is to fly in the face of the historical record that technology inexorably
If you had soldiers facing the kinds of conditions that you know that
Russian soldiers are facing today, what would you recommend up the chain of
It's interesting that you ask me this question. I asked a former chief of the
general staff of the Soviet armed forces how he could look himself in the
mirror each morning in light of what was happening to Russian soldiers in
Chechnya, and of the large number of non-combat deaths that were occurring in
Russian forces all over Russia. And--
Explain what you mean by "non-combat deaths."
Non-combat deaths are suicides; they're deaths from beatings; they're deaths
from murders; they're deaths from overdosing of drugs. They're all sorts of
deaths that occur out there, because discipline's poor. ... All these habits
[are] generally grouped under one Russian word for it, sort of "grandfatherism"
or diedovshina. That's the syndrome of life in the barracks that has
come to embrace these really terrible aspects of life. I said, "How can you
look yourself in the face with those realities out there?" Well, he wouldn't
confront that question at all.
I would find it difficult, as a general, to face that situation. I would call
for the de-mobilization of forces of soldiers whom I could not take care of and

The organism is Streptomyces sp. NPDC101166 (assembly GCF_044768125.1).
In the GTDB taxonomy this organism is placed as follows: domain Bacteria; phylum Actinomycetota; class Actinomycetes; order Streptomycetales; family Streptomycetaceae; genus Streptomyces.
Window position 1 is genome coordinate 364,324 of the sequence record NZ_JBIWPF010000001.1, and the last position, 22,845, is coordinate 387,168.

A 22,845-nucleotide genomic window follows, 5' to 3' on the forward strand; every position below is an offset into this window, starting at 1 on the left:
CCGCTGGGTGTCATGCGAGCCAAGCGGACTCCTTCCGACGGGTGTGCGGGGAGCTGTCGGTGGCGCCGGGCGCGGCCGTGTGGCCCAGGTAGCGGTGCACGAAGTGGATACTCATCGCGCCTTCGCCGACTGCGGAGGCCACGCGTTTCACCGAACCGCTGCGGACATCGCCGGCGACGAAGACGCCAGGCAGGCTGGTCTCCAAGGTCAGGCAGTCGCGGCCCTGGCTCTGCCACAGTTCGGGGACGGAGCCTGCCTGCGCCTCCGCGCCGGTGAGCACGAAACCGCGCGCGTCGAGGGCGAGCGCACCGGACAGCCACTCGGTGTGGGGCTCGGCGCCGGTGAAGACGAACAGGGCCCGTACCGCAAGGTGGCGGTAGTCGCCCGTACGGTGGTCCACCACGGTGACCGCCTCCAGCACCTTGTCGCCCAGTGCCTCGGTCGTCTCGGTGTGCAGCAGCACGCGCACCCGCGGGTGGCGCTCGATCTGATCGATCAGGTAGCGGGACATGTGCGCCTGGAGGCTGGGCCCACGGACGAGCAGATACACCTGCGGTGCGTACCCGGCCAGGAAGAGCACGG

provide proper training and living circumstances for, and health and wellbeing.
If you can't do that, then I think it's wholly irresponsible to bring them on
Yet every year the conscription system goes forward, although there are strong
voices in Russia calling for an end to conscription. It goes forward. ...
More and more, they have to recruit soldiers off collective farms, recently out
of prison, this that and the other, because the better off are able to escape
through buying their way out or other bureaucratic ways of escape. So this
burden is falling more and more on the lower level economic layers of the
society. And the generals just don't want to give up this big manpower base
which keeps them in a lifestyle they've become accustomed to.
In September, Marshall Sergeyev gave a speech in which he directed the
officer corps to take personal responsibility for the troops in his command.
Were you aware of this statement?
Yes, I'm aware of this statement. ... I think the state of administrative
capacity and the deterioration of [administrative] capacity makes it such that
issuing an order won't cause much to change. My own view is, the way you'll
have to change it is to disestablish that institution and start over, and only